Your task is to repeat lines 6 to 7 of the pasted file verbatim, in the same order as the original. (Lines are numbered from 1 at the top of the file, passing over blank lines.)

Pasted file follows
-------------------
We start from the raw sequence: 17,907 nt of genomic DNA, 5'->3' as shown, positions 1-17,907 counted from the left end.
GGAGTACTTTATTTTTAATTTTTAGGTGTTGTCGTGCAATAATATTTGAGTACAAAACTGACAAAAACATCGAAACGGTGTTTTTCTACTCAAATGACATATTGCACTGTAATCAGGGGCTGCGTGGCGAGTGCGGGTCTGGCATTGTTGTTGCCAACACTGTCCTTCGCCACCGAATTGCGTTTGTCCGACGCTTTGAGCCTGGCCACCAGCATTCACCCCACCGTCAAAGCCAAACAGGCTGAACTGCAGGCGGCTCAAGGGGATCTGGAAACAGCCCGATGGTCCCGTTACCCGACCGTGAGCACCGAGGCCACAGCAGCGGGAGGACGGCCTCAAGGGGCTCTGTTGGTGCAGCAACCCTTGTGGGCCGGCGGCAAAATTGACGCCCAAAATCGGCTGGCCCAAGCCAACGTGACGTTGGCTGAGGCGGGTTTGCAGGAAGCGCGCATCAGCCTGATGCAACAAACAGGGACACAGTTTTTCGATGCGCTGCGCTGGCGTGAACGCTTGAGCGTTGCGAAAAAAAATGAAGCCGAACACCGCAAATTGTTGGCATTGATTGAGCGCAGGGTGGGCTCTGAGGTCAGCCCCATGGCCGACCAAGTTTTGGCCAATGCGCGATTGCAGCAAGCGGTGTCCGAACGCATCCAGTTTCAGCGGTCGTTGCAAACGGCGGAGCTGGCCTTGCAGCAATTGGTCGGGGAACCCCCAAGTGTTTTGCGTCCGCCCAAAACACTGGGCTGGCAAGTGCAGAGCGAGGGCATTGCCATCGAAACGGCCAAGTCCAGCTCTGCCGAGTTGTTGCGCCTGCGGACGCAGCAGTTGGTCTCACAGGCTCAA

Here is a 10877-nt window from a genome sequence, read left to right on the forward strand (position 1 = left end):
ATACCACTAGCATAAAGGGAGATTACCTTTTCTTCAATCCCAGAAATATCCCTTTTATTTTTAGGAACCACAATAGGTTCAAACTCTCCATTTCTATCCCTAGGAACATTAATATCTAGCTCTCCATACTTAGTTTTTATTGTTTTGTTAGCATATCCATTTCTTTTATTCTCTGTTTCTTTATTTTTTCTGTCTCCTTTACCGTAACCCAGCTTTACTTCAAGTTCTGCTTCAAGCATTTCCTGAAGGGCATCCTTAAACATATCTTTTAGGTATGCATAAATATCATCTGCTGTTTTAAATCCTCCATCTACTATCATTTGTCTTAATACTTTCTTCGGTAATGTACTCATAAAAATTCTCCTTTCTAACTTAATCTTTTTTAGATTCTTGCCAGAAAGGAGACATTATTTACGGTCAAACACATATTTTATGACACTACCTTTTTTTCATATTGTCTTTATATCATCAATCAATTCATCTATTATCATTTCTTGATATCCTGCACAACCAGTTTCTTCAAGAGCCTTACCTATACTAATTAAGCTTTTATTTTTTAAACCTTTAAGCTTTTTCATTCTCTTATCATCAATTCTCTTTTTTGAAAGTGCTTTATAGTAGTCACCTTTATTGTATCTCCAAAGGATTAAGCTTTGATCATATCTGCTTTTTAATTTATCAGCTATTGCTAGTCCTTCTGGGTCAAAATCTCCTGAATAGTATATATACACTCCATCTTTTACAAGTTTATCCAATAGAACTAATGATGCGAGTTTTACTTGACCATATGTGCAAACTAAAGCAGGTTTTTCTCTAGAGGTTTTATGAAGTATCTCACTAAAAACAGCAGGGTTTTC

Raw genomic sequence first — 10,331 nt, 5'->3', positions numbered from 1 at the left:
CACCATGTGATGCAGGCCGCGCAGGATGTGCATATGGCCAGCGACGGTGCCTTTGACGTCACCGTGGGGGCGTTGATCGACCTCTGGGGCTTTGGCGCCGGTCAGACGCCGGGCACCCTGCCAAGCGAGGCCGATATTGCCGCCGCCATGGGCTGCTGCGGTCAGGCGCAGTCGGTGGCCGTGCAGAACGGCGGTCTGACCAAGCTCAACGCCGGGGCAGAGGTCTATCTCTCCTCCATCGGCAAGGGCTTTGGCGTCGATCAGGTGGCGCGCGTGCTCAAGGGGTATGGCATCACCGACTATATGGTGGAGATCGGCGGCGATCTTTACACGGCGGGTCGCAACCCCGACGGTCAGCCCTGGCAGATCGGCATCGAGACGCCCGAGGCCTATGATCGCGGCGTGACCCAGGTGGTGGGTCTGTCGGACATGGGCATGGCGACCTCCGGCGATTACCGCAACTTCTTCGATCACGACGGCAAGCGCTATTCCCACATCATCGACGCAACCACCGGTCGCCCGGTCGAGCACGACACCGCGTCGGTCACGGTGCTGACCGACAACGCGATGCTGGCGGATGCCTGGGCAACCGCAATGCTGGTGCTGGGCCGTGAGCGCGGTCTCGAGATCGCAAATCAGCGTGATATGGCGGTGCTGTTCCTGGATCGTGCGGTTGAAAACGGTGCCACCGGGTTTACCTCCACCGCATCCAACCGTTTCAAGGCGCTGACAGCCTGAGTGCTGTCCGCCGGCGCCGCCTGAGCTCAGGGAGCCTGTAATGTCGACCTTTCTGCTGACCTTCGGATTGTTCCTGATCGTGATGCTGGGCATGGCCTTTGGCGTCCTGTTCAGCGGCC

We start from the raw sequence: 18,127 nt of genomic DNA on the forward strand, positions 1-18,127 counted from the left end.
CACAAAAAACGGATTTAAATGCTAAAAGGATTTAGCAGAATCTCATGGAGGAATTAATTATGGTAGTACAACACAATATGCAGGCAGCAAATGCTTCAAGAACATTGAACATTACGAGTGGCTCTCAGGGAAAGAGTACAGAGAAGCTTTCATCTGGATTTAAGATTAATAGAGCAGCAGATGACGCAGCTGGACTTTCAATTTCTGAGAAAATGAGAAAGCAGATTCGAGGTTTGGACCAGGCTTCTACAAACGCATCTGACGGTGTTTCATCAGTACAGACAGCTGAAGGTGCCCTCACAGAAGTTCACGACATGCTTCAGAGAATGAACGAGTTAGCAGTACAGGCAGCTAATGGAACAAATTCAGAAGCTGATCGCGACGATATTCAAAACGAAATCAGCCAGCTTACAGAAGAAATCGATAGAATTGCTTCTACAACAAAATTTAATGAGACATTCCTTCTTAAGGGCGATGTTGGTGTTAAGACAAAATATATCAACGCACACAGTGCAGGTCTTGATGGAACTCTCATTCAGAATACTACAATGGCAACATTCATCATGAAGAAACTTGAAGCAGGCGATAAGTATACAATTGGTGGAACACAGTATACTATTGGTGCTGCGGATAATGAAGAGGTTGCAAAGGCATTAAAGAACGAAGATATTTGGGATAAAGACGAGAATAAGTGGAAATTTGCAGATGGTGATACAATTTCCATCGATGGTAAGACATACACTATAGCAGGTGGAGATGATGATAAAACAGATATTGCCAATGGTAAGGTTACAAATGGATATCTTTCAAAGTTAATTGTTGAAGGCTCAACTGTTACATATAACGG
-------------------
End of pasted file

CACCATGTGATGCAGGCCGCGCAGGATGTGCATATGGCCAGCGACGGTGCCTTTGACGTCACCGTGGGGGCGTTGATCGACCTCTGGGGCTTTGGCGCCGGTCAGACGCCGGGCACCCTGCCAAGCGAGGCCGATATTGCCGCCGCCATGGGCTGCTGCGGTCAGGCGCAGTCGGTGGCCGTGCAGAACGGCGGTCTGACCAAGCTCAACGCCGGGGCAGAGGTCTATCTCTCCTCCATCGGCAAGGGCTTTGGCGTCGATCAGGTGGCGCGCGTGCTCAAGGGGTATGGCATCACCGACTATATGGTGGAGATCGGCGGCGATCTTTACACGGCGGGTCGCAACCCCGACGGTCAGCCCTGGCAGATCGGCATCGAGACGCCCGAGGCCTATGATCGCGGCGTGACCCAGGTGGTGGGTCTGTCGGACATGGGCATGGCGACCTCCGGCGATTACCGCAACTTCTTCGATCACGACGGCAAGCGCTATTCCCACATCATCGACGCAACCACCGGTCGCCCGGTCGAGCACGACACCGCGTCGGTCACGGTGCTGACCGACAACGCGATGCTGGCGGATGCCTGGGCAACCGCAATGCTGGTGCTGGGCCGTGAGCGCGGTCTCGAGATCGCAAATCAGCGTGATATGGCGGTGCTGTTCCTGGATCGTGCGGTTGAAAACGGTGCCACCGGGTTTACCTCCACCGCATCCAACCGTTTCAAGGCGCTGACAGCCTGAGTGCTGTCCGCCGGCGCCGCCTGAGCTCAGGGAGCCTGTAATGTCGACCTTTCTGCTGACCTTCGGATTGTTCCTGATCGTGATGCTGGGCATGGCCTTTGGCGTCCTGTTCAGCGGCC

We start from the raw sequence: 18,127 nt of genomic DNA on the forward strand, positions 1-18,127 counted from the left end.